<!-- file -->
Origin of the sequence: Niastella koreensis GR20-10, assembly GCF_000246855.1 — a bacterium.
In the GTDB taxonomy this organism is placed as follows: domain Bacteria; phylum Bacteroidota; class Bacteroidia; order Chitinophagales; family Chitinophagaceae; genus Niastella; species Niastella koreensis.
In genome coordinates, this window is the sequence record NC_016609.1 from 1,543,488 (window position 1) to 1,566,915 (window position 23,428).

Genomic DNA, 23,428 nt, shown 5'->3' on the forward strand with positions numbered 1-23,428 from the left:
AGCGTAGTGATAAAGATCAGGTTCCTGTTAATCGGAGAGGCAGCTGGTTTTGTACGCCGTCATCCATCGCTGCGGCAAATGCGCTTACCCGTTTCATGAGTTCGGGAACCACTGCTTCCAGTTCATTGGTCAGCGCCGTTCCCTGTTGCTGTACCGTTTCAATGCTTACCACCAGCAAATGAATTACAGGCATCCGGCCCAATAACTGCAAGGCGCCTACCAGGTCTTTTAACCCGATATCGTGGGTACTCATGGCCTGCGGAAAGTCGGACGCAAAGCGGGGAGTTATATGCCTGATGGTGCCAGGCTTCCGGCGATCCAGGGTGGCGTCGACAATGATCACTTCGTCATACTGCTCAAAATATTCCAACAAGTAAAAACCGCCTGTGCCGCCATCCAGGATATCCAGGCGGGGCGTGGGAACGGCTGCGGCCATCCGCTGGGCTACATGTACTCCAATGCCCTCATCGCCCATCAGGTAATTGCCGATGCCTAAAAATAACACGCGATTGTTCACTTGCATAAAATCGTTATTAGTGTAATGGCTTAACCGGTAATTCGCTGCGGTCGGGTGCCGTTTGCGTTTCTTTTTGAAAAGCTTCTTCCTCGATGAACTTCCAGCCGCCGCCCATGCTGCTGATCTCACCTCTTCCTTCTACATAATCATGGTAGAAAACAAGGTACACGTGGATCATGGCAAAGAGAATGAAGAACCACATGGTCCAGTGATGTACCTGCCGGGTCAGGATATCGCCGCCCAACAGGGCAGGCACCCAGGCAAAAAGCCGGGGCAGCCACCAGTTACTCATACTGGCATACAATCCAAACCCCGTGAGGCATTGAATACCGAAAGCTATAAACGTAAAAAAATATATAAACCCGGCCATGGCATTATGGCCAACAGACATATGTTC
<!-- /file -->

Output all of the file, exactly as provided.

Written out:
Origin of the sequence: Niastella koreensis GR20-10, assembly GCF_000246855.1 — a bacterium.
In the GTDB taxonomy this organism is placed as follows: domain Bacteria; phylum Bacteroidota; class Bacteroidia; order Chitinophagales; family Chitinophagaceae; genus Niastella; species Niastella koreensis.
In genome coordinates, this window is the sequence record NC_016609.1 from 1,543,488 (window position 1) to 1,566,915 (window position 23,428).

Genomic DNA, 23,428 nt, shown 5'->3' on the forward strand with positions numbered 1-23,428 from the left:
AGCGTAGTGATAAAGATCAGGTTCCTGTTAATCGGAGAGGCAGCTGGTTTTGTACGCCGTCATCCATCGCTGCGGCAAATGCGCTTACCCGTTTCATGAGTTCGGGAACCACTGCTTCCAGTTCATTGGTCAGCGCCGTTCCCTGTTGCTGTACCGTTTCAATGCTTACCACCAGCAAATGAATTACAGGCATCCGGCCCAATAACTGCAAGGCGCCTACCAGGTCTTTTAACCCGATATCGTGGGTACTCATGGCCTGCGGAAAGTCGGACGCAAAGCGGGGAGTTATATGCCTGATGGTGCCAGGCTTCCGGCGATCCAGGGTGGCGTCGACAATGATCACTTCGTCATACTGCTCAAAATATTCCAACAAGTAAAAACCGCCTGTGCCGCCATCCAGGATATCCAGGCGGGGCGTGGGAACGGCTGCGGCCATCCGCTGGGCTACATGTACTCCAATGCCCTCATCGCCCATCAGGTAATTGCCGATGCCTAAAAATAACACGCGATTGTTCACTTGCATAAAATCGTTATTAGTGTAATGGCTTAACCGGTAATTCGCTGCGGTCGGGTGCCGTTTGCGTTTCTTTTTGAAAAGCTTCTTCCTCGATGAACTTCCAGCCGCCGCCCATGCTGCTGATCTCACCTCTTCCTTCTACATAATCATGGTAGAAAACAAGGTACACGTGGATCATGGCAAAGAGAATGAAGAACCACATGGTCCAGTGATGTACCTGCCGGGTCAGGATATCGCCGCCCAACAGGGCAGGCACCCAGGCAAAAAGCCGGGGCAGCCACCAGTTACTCATACTGGCATACAATCCAAACCCCGTGAGGCATTGAATACCGAAAGCTATAAACGTAAAAAAATATATAAACCCGGCCATGGCATTATGGCCAACAGACATATGTTC